The Bank of the Federal-Academic Complex

The battle for education reform is being occurring along three major axes — power (among States and Districts), childcare (among Large-Scale Consumers of Educated Workers and Parents) and money (Teachers and Publishers). Tradtionally, Teacheres were able to oversee all three of these axes through united front organizations they created — such as the NEA, AFT, NPTA, and Districts whose boardmembers were elected by the NEA, AFT, and NPTA activists. Unfortunately for Teachers, Democrats created a new power nucleus which is now overseeing a radical transformation in the teaching profession.

In 1950 President Truman created the National Science Foundation, and in 1979 President Carter created the Department of Education. As outline in Jonathan Cole’s excellent book, The Great American University, the NSF was created to use America’s excellence in the practical sciences to better society. The Department of Ed was a tentative move to subsidize teachers while removing a small amount of power from both States and Districts.

As the NSF & DOE matured together, it created a federal-academic complex unlike any other player in the political economy of education. DOE bureaucrats wanted more power, the NSF “Research Directorates” wanted more funds, the academics who won NSF grants wanted more freedom to research, all these players interacted with advocates for childcare. The Federal-Academic Complex contains interests at least as aligned as other blocs such as “teachers” or “publishers,” so is capable of political action, but it became interested in all of the axes in the education debate (power, childcare, and money), due to its diversity of operating environments.

In short, the interlocking relationships between DOE and NSF stakeholders created a federal-academic complex, or “bank.” Both Parents and Large-Scale Consumers of Education Workers were always able to translate their interest in childcare into money, but the DOE/NSF (“the federal-academic complex”) made it easier to translate their interest in money into political power over education. The same of course was true for Districts and States, who had the standing Federal-Academic complex to lobby and influence. Likewise, Teachers and Publishers could invest funds (and expected funds) harvested from education funding and translate that into power through the Federal-Academic Complex.

With the exception of States (who viewed the Federal-Academic Complex as essentially an arm of the federal government, and so focused on opposing it), every rational actor began using the bank of the Federal-Academic Complex to pursue its interests. States rationally opposed the Federal-Academic Complex, other rational players rationally used it. Teachers, suffering from the lobotomy of low wages and arrogant in their united front organizations, stupidly saw the complex simply as another source of profit and ignored the changing political landscape.

Districts put up propaganda posters in favor ofhe NSF and DOE, and fawned over funding for NSF Computer Labs and other sources of funding that could be used to weaken State power. Large-Scale Consumers of Educated Workers used the Federal-Academic Complex to push for a better educated workforce. Publishers, observing the possibility to increase their revenues, used the Federal-Academic Complex to push for changes that would require buying more goods and services from publishers. Parents, the easiest of all forces to satisfy, slept soundly knowing that entrance of a new force meant it was even less likely would have to care for their own children.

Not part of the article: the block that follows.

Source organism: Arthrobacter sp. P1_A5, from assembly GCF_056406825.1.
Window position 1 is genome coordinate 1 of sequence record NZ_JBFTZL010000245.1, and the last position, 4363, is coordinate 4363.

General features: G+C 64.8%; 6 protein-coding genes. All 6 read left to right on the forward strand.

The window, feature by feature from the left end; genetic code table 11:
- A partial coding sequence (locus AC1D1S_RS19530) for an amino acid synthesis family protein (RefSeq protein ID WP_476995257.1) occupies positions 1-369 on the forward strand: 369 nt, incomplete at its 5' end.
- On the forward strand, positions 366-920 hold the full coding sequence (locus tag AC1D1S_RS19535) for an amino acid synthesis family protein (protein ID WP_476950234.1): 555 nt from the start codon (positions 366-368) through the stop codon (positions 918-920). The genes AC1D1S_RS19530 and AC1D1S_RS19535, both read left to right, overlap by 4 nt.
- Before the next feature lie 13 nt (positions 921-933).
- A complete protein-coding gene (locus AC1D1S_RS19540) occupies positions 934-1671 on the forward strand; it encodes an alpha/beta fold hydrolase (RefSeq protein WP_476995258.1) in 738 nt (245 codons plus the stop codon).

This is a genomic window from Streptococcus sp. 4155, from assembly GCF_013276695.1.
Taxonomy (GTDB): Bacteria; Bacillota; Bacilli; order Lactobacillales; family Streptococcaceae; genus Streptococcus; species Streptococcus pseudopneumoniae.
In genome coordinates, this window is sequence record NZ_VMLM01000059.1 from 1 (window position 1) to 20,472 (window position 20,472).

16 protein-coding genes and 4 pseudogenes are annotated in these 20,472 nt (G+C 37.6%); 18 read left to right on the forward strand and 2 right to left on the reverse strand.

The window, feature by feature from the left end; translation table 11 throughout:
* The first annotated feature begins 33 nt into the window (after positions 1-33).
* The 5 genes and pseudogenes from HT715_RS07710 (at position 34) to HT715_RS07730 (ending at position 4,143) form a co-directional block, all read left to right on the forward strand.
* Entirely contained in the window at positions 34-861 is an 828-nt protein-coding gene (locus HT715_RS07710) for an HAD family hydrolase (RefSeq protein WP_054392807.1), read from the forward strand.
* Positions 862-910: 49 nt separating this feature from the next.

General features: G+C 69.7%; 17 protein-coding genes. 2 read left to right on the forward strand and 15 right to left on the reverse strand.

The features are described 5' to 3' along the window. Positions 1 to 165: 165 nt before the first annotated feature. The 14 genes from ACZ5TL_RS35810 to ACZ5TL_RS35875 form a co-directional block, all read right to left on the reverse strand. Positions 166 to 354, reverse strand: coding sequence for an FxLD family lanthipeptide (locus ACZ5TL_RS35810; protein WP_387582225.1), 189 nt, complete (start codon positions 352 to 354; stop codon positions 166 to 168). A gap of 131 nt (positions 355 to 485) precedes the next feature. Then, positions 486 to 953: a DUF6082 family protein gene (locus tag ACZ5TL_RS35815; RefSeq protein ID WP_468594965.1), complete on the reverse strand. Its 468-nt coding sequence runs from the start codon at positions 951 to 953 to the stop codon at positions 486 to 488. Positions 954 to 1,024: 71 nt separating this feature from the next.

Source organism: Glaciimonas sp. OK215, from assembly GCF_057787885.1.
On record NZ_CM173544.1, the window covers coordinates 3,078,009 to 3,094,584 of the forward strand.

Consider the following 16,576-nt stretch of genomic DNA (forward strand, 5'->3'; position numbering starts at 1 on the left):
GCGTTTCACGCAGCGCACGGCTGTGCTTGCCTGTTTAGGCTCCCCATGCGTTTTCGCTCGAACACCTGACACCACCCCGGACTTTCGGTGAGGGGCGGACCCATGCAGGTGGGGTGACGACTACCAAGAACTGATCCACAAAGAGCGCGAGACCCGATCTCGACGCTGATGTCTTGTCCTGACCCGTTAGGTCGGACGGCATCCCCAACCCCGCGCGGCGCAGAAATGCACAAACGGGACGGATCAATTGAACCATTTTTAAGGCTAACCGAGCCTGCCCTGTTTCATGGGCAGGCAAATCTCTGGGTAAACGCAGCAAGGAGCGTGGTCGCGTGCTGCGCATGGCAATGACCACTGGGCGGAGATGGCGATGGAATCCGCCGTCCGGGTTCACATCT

Politically naive teachers imagined the Federal-Academic Complex would mean higher pay without greater responsibilities. And so they voted in blocs in favor of intiatives that aggrandized the Federal-Academic Complex, and subsidized the step by step the encirclement of their own united front organizations.

9 thoughts on “The Bank of the Federal-Academic Complex”

  1. The talk about the power axis reminds me of one of my own education beefs; the tendency people have to try (and too often succeed in) winning such fights by tying them into larger ideological conflicts. If school districts as rule are better at certain tasks, great. If state or federal officials are, just as well. Winning on bias risks putting power in the hands of people who can’t use it (or are likely to abuse it) and feeds larger disputes we can’t afford right now.

    It’s a vain complaint; everything seems to get settled that way, anymore. And when power is already being misused or abused, people have good reason to form and act on such biases. Still . . . :>P

  2. Very true.

    Few people are cynical enough to actually believe that it is right to divert resources from children and into their own pockets — but we as a species are built so that our biases naturally make us tend to support positoins that benefit us and oppose positions we don’t. [1] Of course we are not robotic about this — there is ‘error’ in the process — but once we aggregate up to groups the ‘error’ will tend to cancel out so we are left with economic incentives. (A great example is this blog post [2], which attempts to emphasize the diversity of views within the anti-reform movement, but if you add them all up, you’re left with traditional labor agitation).


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